While some respondents felt pretty secure about passwords for their accounts, our survey showed that a lot of security issues were left to discuss. Simply by looking at how often respondents were successful in guessing someone’s passwords, and the amount of people that had their accounts compromised or hacked showed that passwords can pose a large security risk. Despite attempts being made to keep passwords secure by using password generators, and or manually creating passwords using random letters, characters, and numbers in their passwords, there is a better, and safer way, to help reduce risks and security breaches, by going passwordless instead. 

While there are recommended ways to fortify passwords and reduce the chances of an account break-in, what if there was a safer, more effective way to protect your information without the need for a password at all? Well, that’s where Beyond Identity comes in with phishing-resistant MFA. Their passwordless authentication solution is quick and easy to set up, provide an impenetrable defense against unwanted login attempts, and negate the need for constant password resets. Check out our revolutionary offering to see how your organization can ensure 24/7 protection for all your online accounts.

Methodology and Limitations

This study uses data from a survey of 1,015 people located in the U.S. Respondents were gathered through the Amazon Mechanical Turk survey platform where they were presented with a series of questions, including attention-check and disqualification questions. 58.5% of respondents identified as men, while 41.5% identified as women. Respondents ranged in age from 19 to 77 with an average age of 35. Millennials accounted for 26.8% of respondents, 27.5% were Gen Xers, 20.4% were baby boomers, and 25.3% were Gen Zers. Participants incorrectly answering any attention-check question had their answers disqualified. This study has a 3% margin of error on a 95% confidence interval.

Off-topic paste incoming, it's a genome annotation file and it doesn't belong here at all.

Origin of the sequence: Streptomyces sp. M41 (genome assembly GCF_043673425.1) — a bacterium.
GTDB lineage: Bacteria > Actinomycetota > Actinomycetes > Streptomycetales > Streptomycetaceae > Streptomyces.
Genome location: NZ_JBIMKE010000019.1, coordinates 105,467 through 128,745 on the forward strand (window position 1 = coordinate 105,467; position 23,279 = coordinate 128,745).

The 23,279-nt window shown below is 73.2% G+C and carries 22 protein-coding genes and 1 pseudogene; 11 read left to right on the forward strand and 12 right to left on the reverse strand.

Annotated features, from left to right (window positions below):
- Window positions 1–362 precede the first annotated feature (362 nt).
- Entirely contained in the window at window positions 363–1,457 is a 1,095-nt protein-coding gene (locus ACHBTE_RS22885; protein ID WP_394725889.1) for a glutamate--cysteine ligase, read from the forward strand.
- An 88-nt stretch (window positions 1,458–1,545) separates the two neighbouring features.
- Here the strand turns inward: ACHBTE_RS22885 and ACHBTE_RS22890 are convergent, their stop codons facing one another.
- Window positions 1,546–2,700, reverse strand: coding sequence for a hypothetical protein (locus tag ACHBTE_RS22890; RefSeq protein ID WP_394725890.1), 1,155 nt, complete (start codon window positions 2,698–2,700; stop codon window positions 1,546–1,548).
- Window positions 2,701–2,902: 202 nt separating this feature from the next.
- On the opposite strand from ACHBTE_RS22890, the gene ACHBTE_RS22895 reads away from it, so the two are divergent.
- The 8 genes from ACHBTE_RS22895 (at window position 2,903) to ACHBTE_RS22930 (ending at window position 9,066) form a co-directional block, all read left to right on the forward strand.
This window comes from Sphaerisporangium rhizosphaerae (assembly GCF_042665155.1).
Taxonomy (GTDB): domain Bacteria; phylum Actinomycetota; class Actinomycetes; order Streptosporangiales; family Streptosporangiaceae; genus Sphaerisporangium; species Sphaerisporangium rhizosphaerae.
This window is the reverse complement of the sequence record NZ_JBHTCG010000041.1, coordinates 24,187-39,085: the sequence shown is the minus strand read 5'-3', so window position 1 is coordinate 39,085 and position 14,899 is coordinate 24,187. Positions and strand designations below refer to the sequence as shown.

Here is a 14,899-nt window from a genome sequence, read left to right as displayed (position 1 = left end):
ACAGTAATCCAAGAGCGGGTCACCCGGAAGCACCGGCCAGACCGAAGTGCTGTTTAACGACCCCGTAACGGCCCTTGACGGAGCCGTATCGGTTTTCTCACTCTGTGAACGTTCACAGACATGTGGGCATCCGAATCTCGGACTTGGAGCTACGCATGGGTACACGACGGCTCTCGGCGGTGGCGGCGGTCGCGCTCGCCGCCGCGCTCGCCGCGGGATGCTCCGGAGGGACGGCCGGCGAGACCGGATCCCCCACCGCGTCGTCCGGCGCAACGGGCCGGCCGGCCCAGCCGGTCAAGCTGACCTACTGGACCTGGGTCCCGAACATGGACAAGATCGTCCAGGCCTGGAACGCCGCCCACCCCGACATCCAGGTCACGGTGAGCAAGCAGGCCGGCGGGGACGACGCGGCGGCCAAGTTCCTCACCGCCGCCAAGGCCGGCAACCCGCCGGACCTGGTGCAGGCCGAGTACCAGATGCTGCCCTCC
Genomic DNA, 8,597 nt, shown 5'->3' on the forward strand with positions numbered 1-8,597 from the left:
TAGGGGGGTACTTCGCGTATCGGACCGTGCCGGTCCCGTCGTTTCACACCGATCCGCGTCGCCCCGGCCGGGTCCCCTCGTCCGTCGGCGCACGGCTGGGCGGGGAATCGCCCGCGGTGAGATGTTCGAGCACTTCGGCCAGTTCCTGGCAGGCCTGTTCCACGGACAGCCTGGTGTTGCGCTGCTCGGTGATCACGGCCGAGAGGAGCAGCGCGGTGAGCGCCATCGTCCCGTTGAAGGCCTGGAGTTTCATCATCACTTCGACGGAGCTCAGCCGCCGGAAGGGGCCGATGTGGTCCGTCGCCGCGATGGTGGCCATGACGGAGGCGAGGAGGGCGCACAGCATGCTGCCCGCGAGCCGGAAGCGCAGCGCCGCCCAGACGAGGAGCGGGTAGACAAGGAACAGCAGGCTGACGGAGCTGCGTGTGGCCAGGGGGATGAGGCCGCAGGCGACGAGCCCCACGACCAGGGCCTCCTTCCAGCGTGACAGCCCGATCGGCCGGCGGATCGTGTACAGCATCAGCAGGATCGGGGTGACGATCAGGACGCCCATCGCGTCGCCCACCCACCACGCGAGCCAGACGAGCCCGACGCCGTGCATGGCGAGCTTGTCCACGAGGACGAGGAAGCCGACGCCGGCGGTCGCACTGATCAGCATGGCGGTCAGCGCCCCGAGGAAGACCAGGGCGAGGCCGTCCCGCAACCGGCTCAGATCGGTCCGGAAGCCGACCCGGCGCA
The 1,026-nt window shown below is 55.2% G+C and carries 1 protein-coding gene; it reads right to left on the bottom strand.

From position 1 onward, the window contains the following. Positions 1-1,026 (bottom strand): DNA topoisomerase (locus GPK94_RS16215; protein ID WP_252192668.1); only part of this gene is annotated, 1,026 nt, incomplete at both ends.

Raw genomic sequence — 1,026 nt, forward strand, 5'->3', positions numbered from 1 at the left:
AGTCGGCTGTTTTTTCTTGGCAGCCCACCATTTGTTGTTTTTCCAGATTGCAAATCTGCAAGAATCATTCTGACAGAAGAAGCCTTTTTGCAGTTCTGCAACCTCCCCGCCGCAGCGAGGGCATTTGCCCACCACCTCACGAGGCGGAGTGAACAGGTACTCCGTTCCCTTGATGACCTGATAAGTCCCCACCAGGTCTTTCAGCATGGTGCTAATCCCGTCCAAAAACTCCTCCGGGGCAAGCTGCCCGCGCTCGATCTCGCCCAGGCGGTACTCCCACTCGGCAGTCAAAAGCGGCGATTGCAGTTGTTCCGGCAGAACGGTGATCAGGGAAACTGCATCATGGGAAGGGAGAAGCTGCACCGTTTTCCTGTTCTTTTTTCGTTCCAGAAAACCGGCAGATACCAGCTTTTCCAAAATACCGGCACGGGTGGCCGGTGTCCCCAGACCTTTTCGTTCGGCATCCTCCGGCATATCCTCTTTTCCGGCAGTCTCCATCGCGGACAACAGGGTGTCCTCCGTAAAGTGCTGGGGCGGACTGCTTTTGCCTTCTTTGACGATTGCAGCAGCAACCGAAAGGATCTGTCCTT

Please note that survey responses are self-reported and are subject to issues such as exaggeration, recency bias, and telescoping.

Fair Use Statement

We know we’ve touched on the danger of sharing information, but now, we’re encouraging you to send this article to your family or friends if you think they could benefit from it. We only ask that you do so for noncommercial use and to provide a link back to the original page so contributors can earn credit for their work.